CFL bulbs and longevity

Today the Consumerist linked to a report that CFLs burn out faster than expected.

That’s probably right. But not all CFLs are created equal, so if you have a bad string of luck with one brand, try changing brands.

I also think that CFLs are more sensitive to bad power than conventional bulbs are. Or maybe we just care more when a CFL burns out.
I’ve talked about this before, but the tabs in the fixture can become deformed, causing arcing, and, in turn, causing bulbs to burn out before their time. Arcs are bad, because they cause inconsistent power and excess heat, and the problem is cumulative. Arcing leads to grime building up on the circuit, probably due to sparks pulling in particles from the surrounding air, and that dirt buildup leads to still more arcing. My experience with my toy trains  makes me all too familiar with this phenomenon.

The last time I mentioned that, an alert reader suggested that light switches can cause the same symptom. Well, since that time, I’ve had a chance to try that.

The light bulbs in my bathrooms have never lasted very long. After I read about the tabs in the fixture, I checked that, but they seemed to be OK. After the reader suggested the light switch, I waited until one Saturday afternoon when the rest of the family was gone, and I changed out the switch. I don’t like to mess with electricity when I might be interrupted.

Bulbs in that particular bathroom used to only last a month or two. And, guess what? It’s been several months, and the bulbs I installed when I put in the switch are still glowing. So now I don’t have to use the very cheapest 40W bulbs I can find anymore; the CFLs I put in are still working.

Light switches cost less than a dollar, and if you have the right tools and have them all handy, you can change a switch in a matter of minutes.

I don’t know precisely how long my CFLs last, since I only started tracking the installation date three years ago. What I do know is that since I switched to CFLs, I spend a lot less time changing bulbs than I used to. I probably have between 25 and 30 of them, and I change about six per year. So, doing the math, I guess that means on average they’re lasting me 4-5 years.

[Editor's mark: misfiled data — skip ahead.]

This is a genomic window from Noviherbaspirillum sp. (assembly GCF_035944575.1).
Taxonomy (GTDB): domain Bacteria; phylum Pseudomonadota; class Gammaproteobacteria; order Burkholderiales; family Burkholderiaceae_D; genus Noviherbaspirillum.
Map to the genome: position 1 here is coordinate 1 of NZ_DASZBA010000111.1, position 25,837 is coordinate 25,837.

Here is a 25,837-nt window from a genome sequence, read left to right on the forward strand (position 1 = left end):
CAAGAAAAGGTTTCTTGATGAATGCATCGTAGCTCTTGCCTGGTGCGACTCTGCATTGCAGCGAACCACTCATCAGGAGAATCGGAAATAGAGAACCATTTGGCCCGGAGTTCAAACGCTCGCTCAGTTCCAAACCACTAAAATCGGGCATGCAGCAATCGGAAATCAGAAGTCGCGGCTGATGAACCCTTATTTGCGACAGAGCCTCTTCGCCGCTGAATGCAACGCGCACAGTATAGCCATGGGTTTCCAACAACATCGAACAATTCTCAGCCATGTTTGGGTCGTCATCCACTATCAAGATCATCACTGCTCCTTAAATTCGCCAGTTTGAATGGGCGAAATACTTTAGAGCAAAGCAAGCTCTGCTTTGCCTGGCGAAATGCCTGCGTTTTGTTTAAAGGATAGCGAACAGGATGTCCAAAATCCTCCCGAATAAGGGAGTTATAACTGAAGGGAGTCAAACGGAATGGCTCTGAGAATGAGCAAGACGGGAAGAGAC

That’s a little disappointing, I suppose. But my electric bills are lower than most people’s.

I like LED bulbs and think they’re the future, but their prices and limited availability of brightnesses and color temperatures make them impractical for widespread adoption right now. And if you’re having problems with CFLs burning out after just a few months, LEDs may very well have the same issue. So it’s better to solve that problem than to throw $20 bulbs at it and start losing those after a few months. That would really hurt.

Since my bulbs seem to be dying a couple of years before their time, it makes me wonder if I should invest in a package of light switches. I know a good number of them date to the 1960s, so they’ve had a good run.

3 thoughts on “CFL bulbs and longevity

  • January 20, 2011 at 11:19 pm
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    Dave-
    First thing I did before I moved into our ca 1959 house 26 years ago was change out all of the outlets and switches, haven’t had any problems since we moved in. My CFL experience is otherwise similar to yours except I find the 3-way versions don’t last as long – but they come with a guarantee the hardware store honors.

  • January 21, 2011 at 10:29 am
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    Paul might find it prudent to change all those switches and outlets again. 26 yrs is a long time to a switch. Cheap and easy to do, and will give him the opportunity (if he hasn’t already) to seal off the box and reduce his heat bill a bit.

    I find the CFLs don’t like enclosed spaces, which would include recessed lights. They last about 2 yrs inside a fixture like that. I have a CFL I bought at least six yrs ago still burning, but not nearly as bright as it did. LEDs are just too expensive, though I installed LED “puck” lights under my upper cabinets in the kitchen and they work great (if a bit blue).

  • January 21, 2011 at 11:39 am
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    I use some of that grease for distributor caps on halogen tube contacts. Works great.

    Anyone know of a company other than Leviton who make 3-way switches for table lamps?

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